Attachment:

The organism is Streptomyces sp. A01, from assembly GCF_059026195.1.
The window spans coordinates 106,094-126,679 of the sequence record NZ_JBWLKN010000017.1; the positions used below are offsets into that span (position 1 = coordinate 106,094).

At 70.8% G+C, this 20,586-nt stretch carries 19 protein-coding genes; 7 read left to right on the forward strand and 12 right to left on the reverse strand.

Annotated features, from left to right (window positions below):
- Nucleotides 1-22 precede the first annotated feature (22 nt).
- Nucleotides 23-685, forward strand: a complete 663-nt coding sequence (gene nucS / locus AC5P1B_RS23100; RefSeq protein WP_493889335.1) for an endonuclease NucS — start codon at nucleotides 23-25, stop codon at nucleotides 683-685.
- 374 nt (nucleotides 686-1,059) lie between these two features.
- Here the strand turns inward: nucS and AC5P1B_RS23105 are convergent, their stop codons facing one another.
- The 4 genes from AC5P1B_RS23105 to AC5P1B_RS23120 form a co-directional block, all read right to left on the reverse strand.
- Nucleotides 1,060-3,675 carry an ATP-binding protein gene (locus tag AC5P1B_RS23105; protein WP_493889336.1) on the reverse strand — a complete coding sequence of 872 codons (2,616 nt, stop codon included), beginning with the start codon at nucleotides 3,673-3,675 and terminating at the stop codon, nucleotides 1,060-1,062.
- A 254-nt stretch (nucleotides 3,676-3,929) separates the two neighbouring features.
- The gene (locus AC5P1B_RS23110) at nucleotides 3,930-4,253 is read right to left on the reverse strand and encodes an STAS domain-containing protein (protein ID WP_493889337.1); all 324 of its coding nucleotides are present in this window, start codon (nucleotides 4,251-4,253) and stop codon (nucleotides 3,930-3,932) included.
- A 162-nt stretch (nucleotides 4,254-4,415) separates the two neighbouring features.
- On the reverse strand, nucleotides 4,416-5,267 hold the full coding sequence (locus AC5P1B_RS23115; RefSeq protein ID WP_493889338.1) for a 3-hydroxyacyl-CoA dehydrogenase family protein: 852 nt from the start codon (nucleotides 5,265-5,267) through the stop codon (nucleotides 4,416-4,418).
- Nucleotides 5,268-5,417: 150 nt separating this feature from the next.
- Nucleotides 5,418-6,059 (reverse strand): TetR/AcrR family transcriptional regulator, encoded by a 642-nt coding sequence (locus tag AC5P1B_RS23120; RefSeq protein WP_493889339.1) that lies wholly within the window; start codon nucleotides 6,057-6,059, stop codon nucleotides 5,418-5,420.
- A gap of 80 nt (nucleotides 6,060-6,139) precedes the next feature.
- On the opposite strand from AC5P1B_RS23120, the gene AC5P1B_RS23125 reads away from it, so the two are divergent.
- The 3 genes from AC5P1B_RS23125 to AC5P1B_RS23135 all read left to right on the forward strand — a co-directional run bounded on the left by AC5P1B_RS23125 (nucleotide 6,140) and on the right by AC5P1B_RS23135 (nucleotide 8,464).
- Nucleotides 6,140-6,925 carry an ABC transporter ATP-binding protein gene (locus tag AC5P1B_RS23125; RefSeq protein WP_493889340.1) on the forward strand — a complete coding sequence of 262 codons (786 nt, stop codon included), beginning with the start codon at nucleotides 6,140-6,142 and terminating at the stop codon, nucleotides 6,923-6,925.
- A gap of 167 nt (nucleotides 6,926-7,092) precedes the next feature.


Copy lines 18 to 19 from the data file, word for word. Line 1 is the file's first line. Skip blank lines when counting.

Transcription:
- On the opposite strand from AC5P1B_RS23120, the gene AC5P1B_RS23125 reads away from it, so the two are divergent.
- The 3 genes from AC5P1B_RS23125 to AC5P1B_RS23135 all read left to right on the forward strand — a co-directional run bounded on the left by AC5P1B_RS23125 (nucleotide 6,140) and on the right by AC5P1B_RS23135 (nucleotide 8,464).